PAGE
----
financial essay | Personal financial plan
Money Assignment Instructions
GENC3004 Personal Finance
Please put these dates in your calendar now (with reminders)!
Money Assignment Checkpoint: 9.00am (Sydney time), Mon 21 Dec 2015 Money Assignment Due: 9.00am (Sydney time), Mon 25 Jan 2016
Start recording transactions: Mon 7 Dec 2015 Finish recording transactions: Sun 24 Jan 2016
Course code to enter into software: PFJB
* All times are Sydney time
The objective of this assessment is to allow you to observe your spending and earning behaviour between the start and finish dates identified above so that you can clearly identify where your money is going each month and how much you are saving. You will then use this information to identify areas of possible improvement and create a responsible and achievable budget for your Financial Plan Assignment.
You are required to monitor your income and expenses using the free ‘Snowballing Money’ website at www.snowballingmoney.com or the Snowballing Money apps developed by the lecturer. The ‘Snowballing Money’ app is available for both iPhone and Android and they are available on the app stores for those platforms. There is also a free web version available at www.snowballingmoney.com . The data from the smartphone app synchronises with the website and so you can enter transactions at either location and the transactions will be updated across all your devices.
You should enter the above course code indicated above into the software under your user profile. Please note that the course code to be entered is NOT GENC3004. It is a code that starts with PF and then has 2 letters which is different for each session.
This assignment has worked extremely well within the regular session 1 and session 2 offerings but students have experienced some difficulties in summer session courses in the past. I recognise that there is a wide variety of circumstances that you might find yourself in over summer (including travel or working on-site for an employer). If you believe that there is anything particularly unusual about your situation, then you should let me know about it when you provide your details at the Money Checkpoint (on the course website).
You should start recording your income and expense transactions at the ‘start recording instructions’ date listed above. You may also need to enter some transactions from before the start date for any large expenses for which you are now receiving a benefit (such as course fees, your laptop computer or car insurance). For more information, see ‘Spreading transactions to smooth them out’ below. You are also welcome to start recording transactions earlier than the official start date if you would like to do so (such as at the start of the month) and can also continue recording transaction after the assignment is over.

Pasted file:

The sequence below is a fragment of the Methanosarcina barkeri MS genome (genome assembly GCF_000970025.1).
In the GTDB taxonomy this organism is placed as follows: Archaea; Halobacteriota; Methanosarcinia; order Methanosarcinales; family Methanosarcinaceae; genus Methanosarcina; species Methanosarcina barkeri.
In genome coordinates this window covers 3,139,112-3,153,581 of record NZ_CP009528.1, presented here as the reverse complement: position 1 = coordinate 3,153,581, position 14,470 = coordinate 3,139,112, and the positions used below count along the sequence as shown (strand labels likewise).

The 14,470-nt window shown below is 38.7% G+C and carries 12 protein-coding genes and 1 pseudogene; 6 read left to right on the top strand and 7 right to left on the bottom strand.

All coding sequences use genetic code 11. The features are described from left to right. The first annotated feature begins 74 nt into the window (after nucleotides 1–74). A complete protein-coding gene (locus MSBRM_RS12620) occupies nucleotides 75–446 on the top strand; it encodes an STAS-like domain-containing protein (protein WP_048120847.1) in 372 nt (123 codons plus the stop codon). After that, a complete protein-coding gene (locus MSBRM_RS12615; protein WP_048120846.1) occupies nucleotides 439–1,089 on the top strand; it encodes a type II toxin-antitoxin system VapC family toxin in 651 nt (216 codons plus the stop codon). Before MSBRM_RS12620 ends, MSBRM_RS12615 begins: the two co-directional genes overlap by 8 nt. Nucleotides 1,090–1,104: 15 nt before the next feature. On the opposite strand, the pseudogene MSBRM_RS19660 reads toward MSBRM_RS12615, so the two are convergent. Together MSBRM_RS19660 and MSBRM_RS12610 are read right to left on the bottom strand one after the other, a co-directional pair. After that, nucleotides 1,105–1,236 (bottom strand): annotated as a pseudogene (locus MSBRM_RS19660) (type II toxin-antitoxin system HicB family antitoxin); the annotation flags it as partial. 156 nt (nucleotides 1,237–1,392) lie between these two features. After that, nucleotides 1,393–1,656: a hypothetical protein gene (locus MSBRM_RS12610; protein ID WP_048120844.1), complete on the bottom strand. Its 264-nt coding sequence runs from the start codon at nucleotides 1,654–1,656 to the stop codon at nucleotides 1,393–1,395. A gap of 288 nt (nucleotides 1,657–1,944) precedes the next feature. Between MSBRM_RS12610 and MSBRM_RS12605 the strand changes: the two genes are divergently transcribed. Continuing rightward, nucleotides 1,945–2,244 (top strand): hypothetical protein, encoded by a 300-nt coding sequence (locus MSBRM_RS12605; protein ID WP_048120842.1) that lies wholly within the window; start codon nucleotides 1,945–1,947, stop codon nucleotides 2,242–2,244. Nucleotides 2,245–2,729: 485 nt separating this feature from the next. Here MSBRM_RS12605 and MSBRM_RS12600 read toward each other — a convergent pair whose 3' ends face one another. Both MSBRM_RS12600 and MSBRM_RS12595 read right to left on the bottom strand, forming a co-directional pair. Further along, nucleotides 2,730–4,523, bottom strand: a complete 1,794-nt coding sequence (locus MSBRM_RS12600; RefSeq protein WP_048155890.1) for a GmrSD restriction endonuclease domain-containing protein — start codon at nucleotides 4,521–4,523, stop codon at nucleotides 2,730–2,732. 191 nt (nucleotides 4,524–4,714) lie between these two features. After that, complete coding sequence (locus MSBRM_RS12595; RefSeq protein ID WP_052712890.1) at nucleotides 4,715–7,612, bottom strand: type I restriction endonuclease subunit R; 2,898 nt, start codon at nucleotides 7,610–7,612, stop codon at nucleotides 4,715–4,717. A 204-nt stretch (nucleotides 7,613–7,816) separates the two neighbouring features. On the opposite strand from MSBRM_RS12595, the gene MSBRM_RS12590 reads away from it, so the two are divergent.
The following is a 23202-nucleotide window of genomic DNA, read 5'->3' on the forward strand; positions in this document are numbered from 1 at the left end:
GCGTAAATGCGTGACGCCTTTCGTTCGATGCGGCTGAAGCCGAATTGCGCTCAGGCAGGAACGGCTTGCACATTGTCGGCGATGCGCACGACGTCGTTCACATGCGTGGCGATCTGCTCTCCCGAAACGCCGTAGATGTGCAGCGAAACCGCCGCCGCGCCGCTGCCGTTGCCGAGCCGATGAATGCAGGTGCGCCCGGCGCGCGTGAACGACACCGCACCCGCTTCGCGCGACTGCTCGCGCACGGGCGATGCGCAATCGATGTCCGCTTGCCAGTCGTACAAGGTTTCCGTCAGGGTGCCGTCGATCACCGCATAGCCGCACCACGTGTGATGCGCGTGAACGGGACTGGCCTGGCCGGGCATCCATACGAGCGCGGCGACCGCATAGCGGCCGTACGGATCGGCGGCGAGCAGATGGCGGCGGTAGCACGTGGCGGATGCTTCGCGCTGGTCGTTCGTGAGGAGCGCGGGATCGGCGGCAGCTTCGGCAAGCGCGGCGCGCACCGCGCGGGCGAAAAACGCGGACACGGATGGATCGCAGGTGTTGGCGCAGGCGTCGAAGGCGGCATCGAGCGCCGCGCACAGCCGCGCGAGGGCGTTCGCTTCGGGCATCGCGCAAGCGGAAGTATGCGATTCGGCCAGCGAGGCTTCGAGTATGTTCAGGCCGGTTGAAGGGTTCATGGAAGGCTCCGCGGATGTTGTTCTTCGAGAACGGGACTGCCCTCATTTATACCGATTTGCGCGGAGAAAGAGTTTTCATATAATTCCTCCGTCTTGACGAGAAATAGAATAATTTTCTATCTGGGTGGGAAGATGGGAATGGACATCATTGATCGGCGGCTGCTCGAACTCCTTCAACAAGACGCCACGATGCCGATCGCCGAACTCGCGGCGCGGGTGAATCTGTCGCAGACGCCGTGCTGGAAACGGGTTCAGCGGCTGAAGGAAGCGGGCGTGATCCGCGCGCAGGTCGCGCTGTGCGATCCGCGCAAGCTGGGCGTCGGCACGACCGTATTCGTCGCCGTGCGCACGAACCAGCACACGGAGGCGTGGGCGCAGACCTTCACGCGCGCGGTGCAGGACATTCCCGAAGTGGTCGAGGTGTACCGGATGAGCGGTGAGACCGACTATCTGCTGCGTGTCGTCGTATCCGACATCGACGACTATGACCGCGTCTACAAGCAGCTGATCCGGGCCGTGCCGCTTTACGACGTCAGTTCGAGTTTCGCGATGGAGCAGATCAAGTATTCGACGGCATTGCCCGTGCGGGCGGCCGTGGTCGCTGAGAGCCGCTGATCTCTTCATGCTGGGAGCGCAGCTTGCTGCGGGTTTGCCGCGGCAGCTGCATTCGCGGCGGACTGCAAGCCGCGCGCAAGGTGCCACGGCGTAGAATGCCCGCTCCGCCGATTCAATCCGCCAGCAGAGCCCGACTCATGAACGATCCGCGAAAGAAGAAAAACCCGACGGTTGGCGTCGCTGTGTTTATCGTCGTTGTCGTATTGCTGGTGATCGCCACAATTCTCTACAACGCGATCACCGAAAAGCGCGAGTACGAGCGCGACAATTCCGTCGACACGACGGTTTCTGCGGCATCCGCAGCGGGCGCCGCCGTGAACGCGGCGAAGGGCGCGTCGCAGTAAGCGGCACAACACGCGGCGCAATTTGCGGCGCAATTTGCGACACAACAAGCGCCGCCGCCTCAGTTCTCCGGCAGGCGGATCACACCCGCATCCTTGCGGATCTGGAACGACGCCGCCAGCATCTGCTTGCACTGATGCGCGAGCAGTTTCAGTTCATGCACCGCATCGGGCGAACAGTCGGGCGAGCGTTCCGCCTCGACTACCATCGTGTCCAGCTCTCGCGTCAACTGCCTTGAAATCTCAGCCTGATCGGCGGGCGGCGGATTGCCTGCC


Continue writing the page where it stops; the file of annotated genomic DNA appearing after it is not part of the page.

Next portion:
There is a Money Checkpoint due at the date listed above. You should go to the ‘Assessments …
Money Assignment’ section of the course website. You should answer the questions at the Money
checkpoint including information about your username and situation so that I can mark your
assignment at the end of session. You don’t need to do anything else at the checkpoint as I will be
able to mark your assignment from the server.
You don’t really need to do anything extra for submission at the ‘Money Assignment Due’ date listed
above since I will mark your assignment based on the information that you have provided in the
software. You must make sure that all your transactions are entered correctly by the due date
because that is the cut-off date for any transactions that are assessable. If you enter transactions
after the due date then they will not be included in the assessment.
No marks or feedback are awarded for the checkpoint but 20% of the maximum mark will be taken
away from your final mark if you fail to submit it by the due date. You should put the due date for
the checkpoint in your calendar now so that you do not miss it as no reminder will be provided.
You are responsible for entering your income and expenses into the software early in case you or
the website experiences technical difficulties. Do not store your transactions on your local computer
and enter them at the end of session since your computer may fail and you may lose your
transactions. Also, marks are awarded for regularly entering transactions.
Spreading transactions to smooth them out
Most of us find that either our income and/or expenses are quite ‘lumpy’ as we receive money from
our parents, work extra shifts at work or pay for large bills. This can make it really difficult to work
out on a daily or weekly basis whether or not we are saving money since the bank account balance
bounces around a lot! A key feature of the software is that is spreads each income or expense
transaction over a period of time to smooth out these ‘lumps’. This gives you a better idea of whether
you have genuinely saved money on any particular day or week.
Each transaction will be turned into a ‘per day’ amount according to its category to smooth out the